By the statute of Mississippi regulating proceedings in courts of law, the following modes for the service of process in certain cases are prescribed:
"All writs of scire facias and capias ad respondendum, where no bail is required, may be served in the following manner: where the defendant cannot be found, it shall be deemed sufficient service of such writ for the sheriff or
other officer to whom the same is directed, to leave a copy thereof with the wife of the defendant or some free white person above the age of sixteen years, then and there being one of the family of the defendant, and found at his usual place of abode, or to leave a copy thereof at some public place at the dwelling house, or other known place of residence of such defendant, he being from home, and no such free white person being found there willing to receive the same."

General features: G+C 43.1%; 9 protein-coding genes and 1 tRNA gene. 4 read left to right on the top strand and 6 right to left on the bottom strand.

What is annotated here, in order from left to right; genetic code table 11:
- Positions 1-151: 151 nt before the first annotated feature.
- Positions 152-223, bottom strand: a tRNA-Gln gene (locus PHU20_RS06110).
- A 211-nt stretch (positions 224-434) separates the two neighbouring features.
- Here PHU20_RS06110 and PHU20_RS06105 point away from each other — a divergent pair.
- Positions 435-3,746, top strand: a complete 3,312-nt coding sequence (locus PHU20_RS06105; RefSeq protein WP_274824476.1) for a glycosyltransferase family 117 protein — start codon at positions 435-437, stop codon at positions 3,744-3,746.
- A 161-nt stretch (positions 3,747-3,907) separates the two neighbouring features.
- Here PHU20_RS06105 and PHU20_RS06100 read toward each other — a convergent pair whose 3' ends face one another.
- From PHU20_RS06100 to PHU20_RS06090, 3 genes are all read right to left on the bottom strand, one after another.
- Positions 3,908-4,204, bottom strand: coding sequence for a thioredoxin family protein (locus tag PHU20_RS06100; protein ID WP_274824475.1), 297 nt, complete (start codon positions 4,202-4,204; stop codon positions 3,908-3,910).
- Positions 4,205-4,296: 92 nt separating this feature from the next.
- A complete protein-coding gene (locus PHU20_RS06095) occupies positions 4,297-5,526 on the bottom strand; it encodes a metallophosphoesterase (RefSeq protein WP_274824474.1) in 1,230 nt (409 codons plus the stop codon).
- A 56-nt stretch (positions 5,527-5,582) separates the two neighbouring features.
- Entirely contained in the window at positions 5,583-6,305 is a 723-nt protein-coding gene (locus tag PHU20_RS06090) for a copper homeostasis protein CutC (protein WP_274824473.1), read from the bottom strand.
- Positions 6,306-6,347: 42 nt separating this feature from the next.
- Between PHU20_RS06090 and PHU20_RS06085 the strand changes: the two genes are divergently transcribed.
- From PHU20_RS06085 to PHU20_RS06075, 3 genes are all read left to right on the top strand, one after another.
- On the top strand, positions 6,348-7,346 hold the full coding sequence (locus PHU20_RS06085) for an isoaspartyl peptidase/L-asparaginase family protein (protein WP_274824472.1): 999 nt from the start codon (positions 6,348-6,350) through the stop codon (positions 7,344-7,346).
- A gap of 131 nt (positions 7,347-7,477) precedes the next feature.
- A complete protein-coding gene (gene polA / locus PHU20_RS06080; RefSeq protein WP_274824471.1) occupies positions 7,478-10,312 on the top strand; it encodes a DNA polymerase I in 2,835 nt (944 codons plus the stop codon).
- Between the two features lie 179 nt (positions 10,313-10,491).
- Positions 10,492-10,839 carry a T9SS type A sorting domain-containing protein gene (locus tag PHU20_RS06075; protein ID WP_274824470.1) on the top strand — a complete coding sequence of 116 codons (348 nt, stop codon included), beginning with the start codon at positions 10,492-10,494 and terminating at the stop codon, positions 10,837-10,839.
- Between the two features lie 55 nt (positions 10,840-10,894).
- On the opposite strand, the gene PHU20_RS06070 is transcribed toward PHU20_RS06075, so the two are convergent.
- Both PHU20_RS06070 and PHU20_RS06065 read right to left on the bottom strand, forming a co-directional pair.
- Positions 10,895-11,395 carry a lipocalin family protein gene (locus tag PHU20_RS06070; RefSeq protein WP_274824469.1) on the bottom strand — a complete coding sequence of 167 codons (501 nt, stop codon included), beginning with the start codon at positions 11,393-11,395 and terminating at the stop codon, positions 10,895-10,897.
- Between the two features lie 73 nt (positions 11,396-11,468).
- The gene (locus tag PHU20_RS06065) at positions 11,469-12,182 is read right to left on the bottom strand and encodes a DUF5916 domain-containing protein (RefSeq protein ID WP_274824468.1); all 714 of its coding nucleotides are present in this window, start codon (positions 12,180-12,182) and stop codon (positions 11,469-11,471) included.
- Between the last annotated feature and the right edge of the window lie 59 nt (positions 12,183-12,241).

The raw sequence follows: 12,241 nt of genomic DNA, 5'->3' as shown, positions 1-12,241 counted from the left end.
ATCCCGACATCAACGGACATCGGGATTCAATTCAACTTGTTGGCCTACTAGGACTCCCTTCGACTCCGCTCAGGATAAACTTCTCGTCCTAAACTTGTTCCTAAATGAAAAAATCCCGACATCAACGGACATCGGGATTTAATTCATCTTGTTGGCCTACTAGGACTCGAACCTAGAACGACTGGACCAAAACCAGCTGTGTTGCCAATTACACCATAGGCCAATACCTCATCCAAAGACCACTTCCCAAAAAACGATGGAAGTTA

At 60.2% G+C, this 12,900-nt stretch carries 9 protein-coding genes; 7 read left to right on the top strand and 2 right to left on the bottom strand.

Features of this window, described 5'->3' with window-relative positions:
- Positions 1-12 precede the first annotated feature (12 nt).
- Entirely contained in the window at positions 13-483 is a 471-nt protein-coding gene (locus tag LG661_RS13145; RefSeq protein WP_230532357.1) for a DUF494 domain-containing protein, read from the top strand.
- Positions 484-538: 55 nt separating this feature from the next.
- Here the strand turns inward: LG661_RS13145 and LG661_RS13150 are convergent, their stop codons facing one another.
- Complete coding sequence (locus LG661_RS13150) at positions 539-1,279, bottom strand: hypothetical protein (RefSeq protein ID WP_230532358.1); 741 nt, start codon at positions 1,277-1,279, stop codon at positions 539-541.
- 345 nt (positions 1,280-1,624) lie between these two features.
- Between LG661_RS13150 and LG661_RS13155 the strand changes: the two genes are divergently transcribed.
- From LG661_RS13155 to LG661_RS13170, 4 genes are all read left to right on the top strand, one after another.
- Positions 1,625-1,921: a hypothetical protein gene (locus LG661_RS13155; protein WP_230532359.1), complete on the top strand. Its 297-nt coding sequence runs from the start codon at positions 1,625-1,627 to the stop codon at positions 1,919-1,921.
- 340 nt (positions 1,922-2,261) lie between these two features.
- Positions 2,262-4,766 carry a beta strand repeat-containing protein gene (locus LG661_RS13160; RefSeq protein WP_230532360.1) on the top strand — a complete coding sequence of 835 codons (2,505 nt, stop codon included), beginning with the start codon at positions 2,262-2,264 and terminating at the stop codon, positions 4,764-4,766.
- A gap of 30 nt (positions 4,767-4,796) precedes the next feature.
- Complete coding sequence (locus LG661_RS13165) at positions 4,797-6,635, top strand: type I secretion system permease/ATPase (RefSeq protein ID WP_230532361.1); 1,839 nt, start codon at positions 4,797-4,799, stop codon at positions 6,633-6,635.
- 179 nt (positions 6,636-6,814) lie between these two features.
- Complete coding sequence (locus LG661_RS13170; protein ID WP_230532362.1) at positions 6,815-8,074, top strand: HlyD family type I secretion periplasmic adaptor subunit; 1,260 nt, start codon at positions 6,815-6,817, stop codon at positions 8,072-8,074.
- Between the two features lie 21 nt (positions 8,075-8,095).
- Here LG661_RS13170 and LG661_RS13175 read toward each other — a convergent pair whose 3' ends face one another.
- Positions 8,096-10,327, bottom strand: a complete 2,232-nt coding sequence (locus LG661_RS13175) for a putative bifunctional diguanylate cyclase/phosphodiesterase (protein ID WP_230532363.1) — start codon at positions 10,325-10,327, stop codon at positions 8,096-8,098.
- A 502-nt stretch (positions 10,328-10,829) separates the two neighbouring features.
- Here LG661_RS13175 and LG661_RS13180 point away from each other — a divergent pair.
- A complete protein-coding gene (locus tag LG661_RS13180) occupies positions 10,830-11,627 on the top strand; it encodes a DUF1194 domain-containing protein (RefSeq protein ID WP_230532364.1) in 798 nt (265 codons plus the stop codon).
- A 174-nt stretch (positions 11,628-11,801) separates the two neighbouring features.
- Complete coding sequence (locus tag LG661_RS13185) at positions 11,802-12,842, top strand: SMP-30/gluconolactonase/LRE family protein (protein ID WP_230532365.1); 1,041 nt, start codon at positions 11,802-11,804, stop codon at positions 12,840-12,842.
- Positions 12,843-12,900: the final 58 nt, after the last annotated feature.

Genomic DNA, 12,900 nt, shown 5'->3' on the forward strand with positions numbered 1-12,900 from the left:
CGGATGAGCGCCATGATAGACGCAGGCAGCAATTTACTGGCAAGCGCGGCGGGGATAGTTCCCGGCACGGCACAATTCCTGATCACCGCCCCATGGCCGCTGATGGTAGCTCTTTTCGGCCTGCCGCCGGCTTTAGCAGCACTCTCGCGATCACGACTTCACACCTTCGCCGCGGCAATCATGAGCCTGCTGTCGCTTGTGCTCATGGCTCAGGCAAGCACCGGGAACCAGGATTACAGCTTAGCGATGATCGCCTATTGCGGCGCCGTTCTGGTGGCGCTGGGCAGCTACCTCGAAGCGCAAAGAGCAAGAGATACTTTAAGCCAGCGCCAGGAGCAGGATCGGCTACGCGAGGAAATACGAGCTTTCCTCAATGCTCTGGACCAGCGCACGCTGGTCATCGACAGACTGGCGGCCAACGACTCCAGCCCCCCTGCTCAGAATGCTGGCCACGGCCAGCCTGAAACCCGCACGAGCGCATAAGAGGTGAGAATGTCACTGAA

On the 18th of June, 1838, the District Judge for the Southern District of Mississippi, in the absence of the circuit or presiding judge, caused to be entered on the minutes of the circuit court, as a rule of proceeding in that court, an order in the following words, viz.,
"The capias ad respondendum shall be served by arresting the defendant, unless bail be waived, or where bail be waived, or a summons shall issue, the same shall be served personally, or if the defendant be not found, by leaving a copy thereof at his or her residence, or usual place of abode, at least twenty days before the return day thereof, to entitle the plaintiff to a trial or judgment by default at the return term."
The action in this case was commenced by a summons, and the marshal's return of the service of that process, and the judgment thereupon by default at the return term, and the subsequent proceedings upon that judgment, were as have been already stated.